The Khmer Rouge tribunal last week heard from three witnesses -- two men who said they survived Tuol Sleng and a Prey Sar survivor who described losing her husband and all four children to the regime.
Chhun Phal, who on Monday concluded testimony that began on August 6, said he worked for about one month at the Choeung Ek killing fields, where he dug mass graves and filled one with naked, bloodied corpses.
The 47-year-old rice farmer at first said he had not been tasked with digging mass graves, prompting Trial Chamber President Nil Nonn to refer back to statements given to investigators in which he said he dug "two or three pits". After consulting with his lawyer, Chhun Phal said that he stood by the earlier statements.
Sam Meth, 51, who began his testimony Monday afternoon, told the court he worked as a guard at "special prisons" located just outside the Tuol Sleng central compound and that he saw prison chief Kaing Guek Eav, alias Duch, beat a prisoner with a rattan stick. He also said he saw Duch inspect prisoners' quarters, though he did not specify how often this occurred.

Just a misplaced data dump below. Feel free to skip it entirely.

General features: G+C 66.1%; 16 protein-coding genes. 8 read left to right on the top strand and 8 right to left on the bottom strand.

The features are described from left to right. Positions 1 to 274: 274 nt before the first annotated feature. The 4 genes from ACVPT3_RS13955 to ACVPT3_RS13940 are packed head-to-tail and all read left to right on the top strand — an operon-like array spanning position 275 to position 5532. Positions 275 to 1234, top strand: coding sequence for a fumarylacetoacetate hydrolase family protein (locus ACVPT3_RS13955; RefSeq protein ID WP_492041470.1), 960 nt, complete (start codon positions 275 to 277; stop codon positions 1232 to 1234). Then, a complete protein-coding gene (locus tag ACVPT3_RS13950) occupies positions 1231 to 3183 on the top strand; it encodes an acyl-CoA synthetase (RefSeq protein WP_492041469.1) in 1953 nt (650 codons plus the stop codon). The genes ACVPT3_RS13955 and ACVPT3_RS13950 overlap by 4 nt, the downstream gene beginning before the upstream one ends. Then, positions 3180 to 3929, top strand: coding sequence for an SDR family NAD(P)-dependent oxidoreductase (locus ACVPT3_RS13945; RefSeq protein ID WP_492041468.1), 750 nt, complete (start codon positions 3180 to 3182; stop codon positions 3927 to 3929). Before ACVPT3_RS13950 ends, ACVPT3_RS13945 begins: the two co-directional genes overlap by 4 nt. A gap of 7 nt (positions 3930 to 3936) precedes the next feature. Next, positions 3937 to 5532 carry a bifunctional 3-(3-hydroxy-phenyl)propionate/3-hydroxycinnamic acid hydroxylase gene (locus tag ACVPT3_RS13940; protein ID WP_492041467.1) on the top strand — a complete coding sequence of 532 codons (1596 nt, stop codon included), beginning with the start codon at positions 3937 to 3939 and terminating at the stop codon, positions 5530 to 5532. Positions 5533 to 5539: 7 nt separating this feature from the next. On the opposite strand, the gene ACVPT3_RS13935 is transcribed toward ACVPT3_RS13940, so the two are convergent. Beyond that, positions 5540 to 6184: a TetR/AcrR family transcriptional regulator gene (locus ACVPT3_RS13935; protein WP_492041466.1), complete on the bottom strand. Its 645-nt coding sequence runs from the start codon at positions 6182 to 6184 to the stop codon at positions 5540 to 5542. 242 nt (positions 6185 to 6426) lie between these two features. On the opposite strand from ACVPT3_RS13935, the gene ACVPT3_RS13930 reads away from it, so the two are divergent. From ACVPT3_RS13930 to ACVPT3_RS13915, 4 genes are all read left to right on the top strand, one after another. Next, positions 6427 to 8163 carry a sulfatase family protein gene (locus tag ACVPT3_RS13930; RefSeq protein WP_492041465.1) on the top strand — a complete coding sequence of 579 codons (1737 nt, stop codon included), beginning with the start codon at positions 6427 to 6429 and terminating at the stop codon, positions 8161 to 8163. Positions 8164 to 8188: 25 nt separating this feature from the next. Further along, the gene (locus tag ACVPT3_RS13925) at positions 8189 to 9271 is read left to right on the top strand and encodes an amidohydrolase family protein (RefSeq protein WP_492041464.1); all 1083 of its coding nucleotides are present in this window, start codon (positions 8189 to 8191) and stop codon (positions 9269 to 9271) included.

(Sam Meth/Robbie Corey-Boulet)
The media offered conflicting accounts of Duch's response to the torture charge, which came Tuesday:
AFP: The Khmer Rouge's main jail chief on Tuesday admitted for the first time before Cambodia's UN-backed war crimes tribunal that he tortured a prisoner personally.
Ka-set: Unsurprisingly, the accused rejected the former guard’s claim that he tortured prisoners himself and swore that if that had been the case, he would have made no secret of it.
The Post, too, said Duch denied the charge, quoting him as saying, "In the role of the leadership, I could not spare my time to involve [myself] in those interrogations even if I wanted to do so."
After proceedings ended Tuesday, Duch's Cambodian defence lawyer, Kar Savuth, told the Post that his client's remarks had been misinterpreted by some outlets. "He admitted the loss of more than 12,000 lives at S-21, but he did not confess that he interrogated or tortured prisoners... This morning he did not confess that he tortured anyone."
On Wednesday, Bou Thon, 64, openly wept before the court when recalling the death of her husband, who she said worked for the regime's energy ministry before he was branded a traitor and executed at the killing fields.
Her testimony prompted Duch to say he would be willing to subject himself to death by stoning for crimes committed during the Khmer Rouge regime.
"If there is a Cambodian tradition - like it existed in the past when people threw rocks at Christ to death - Cambodian people can do that to me. I would accept it," Duch said.